GSA to shutter data centers; Unisys gets jobs

The General Services Administration will shut its three main data centers and turn
future work over to Unisys Corp.


GSA officials will use the agency's present GSA Systems (GSAS) contract with Unisys as
the vehicle for outsourcing the mostly mainframe applications that support the Public
Buildings Service and the Federal Supply Service.


A long-time contractor to GSA, Unisys has built most of GSA's mainframe infrastructure,
and most of the work it will take on already runs on Unisys systems [see box].


At the Public Buildings Service, Unisys will take over the PBS Information System,
Fleet Management System, Transportation Accounts Received/Payable System and Application
System for Post-Payment Audit. Several of the Federal Supply Service's mainframe systems,
including its Customer Supply Center, also will be taken over by Unisys.


The move to outsourcing will comply with the Office of Management and Budget's
directive telling agencies to consolidate their data centers. OMB has asked all agencies
to submit plans for eliminating smaller data center operations; the goal is to reduce the
government's 200 centers by half.


The Unisys requirements contract provides GSA with a range of computer systems and
services across platforms from PCs to mainframes.


A final outsourcing plan has not been adopted, so it is yet unclear how Unisys will
handle the transition. But GSA administrator David Barram said an internal review found
GSA spent too much on routine computer operations and should devote more resources to
service programs.


"Our benchmarks revealed that we were overstaffed and that we cost too much
compared to the private information management industry. So we are making changes to fix
that," Barram said. "We have eliminated some old mainframe operations, closed
some small data centers and consolidated others, and now are issuing a procurement request
to outsource all computer operations."


Barram hinted at the new computer infrastructure scheme at a recent outsourcing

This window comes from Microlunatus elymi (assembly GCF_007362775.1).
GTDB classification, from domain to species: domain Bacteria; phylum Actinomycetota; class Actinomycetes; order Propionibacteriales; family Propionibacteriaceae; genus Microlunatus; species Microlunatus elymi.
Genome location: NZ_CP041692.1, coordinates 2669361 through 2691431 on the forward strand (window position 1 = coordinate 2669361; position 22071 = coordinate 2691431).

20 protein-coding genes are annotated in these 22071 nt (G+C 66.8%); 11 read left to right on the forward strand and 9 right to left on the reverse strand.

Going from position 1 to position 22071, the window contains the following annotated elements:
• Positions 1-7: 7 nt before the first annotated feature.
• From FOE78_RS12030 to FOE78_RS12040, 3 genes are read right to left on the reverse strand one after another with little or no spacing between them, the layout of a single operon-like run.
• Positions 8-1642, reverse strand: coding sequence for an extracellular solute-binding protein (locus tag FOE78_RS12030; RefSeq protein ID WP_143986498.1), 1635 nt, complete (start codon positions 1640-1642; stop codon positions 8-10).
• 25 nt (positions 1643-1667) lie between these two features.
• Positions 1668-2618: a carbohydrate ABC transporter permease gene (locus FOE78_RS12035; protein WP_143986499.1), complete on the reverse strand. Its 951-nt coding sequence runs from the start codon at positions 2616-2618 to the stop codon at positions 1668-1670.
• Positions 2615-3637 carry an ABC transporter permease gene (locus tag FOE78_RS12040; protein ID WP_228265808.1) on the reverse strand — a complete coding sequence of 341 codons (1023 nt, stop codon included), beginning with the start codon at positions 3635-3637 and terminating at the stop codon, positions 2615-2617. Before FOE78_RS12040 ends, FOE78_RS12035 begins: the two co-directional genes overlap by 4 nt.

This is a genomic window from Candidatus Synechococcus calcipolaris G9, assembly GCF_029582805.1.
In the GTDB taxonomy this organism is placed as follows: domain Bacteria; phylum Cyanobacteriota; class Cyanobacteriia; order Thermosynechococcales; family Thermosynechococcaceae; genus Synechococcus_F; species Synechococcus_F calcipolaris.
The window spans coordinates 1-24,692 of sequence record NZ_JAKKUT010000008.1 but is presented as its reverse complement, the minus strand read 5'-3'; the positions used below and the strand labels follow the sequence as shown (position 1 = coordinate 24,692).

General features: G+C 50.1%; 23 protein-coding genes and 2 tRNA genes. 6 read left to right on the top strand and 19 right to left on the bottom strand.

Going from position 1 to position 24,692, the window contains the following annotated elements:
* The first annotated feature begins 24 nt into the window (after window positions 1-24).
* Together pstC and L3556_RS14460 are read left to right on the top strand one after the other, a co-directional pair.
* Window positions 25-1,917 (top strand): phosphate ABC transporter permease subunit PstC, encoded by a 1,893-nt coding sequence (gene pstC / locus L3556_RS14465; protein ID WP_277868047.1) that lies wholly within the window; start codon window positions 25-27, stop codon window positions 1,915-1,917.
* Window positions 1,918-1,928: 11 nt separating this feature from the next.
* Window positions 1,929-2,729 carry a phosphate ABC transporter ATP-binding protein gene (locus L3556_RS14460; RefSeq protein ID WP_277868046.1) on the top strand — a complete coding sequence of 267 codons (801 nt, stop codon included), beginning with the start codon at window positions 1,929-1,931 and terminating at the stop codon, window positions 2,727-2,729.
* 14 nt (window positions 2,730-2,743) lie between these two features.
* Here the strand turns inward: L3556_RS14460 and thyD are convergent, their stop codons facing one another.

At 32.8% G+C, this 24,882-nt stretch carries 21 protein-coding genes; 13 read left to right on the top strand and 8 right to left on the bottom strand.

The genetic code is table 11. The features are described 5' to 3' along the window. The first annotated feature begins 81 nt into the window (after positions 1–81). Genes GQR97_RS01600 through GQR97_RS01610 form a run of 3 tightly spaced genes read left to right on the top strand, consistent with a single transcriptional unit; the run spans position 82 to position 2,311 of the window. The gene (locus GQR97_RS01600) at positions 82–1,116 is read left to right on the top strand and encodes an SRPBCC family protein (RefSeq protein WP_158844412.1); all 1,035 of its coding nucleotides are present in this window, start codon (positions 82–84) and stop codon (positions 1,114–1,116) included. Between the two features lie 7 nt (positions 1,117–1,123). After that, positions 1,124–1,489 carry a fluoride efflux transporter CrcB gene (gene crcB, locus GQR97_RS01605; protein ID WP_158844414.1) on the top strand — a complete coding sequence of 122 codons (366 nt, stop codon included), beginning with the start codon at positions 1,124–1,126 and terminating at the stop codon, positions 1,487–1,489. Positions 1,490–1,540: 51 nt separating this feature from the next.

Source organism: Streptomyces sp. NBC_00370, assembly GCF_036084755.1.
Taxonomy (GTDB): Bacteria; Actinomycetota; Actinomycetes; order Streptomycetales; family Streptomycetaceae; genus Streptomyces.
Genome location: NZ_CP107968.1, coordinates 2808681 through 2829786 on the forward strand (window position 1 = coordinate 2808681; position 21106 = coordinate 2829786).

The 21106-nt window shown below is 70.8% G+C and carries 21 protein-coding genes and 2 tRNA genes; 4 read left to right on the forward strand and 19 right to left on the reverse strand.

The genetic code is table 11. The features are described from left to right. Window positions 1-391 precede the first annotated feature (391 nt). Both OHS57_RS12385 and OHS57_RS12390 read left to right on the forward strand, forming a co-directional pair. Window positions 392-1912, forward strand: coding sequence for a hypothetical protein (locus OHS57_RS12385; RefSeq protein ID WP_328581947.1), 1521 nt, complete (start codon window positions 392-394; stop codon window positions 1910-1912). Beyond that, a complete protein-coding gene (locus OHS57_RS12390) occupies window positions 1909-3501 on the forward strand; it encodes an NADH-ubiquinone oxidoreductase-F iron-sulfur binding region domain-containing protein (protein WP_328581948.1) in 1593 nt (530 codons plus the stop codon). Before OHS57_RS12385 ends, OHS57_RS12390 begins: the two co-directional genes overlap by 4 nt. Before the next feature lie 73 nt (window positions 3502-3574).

conference GSA hosted in Washington.


GSA has tried to stay at the forefront of federal streamlining and reinvention efforts,
as evidenced by its use of buyouts to trim staff and its consolidation of Multiple-Award
Schedule programs under the Federal Supply Service.


Former GSA Administrator Roger Johnson launched the Federal Operations Review Model
(FORM) in January 1995 to help assess GSA's data processing costs and determine what, if
any, computer work should remain inside the agency and what should go to another agency or
vendor.


The review covered all of GSA's hardware and software, personnel, wide area network
applications, data centers and computer platforms except for LANs, office automation and
e-mail.


Using the FORM study and other analyses, GSA concluded that its ratio of people to
millions of instructions per second was 2.5 times higher than average. GSA also discovered
that its ratio of total computing costs to MIPS was three times greater than a comparable
private-sector operation.


GSA expects to spend about $18 million on FSS and PBS computer operations this fiscal
year. FSS' mainframes, in Kansas City, Mo., and Fort Worth, Texas, are run by GSA's IT
Service. PBS manages its own mainframes in Washington.


Meanwhile, GSA officials still are grappling with how best to handle the
cost-reimbursable contracting programs under the Office of IT Integration.


GSA has 308 full-time-equivalent jobs and $345 million devoted to running the Federal
Information Systems Support Program, the Federal Systems Integration and Management
program and the Federal Computer Acquisition Center.


The FORM study found a high customer satisfaction rate for these ITI programs and
estimated that ITI provided consulting services at rates lower than those in other
agencies and much lower than on the open market.


But ITI usually takes longer to procure services than do its federal or industry
counterparts.


No decisions have been made about ITI's future, but GSA officials are considering three
options: creating a new government corporation, outsourcing the programs, or transferring
employees and functions to another agency.



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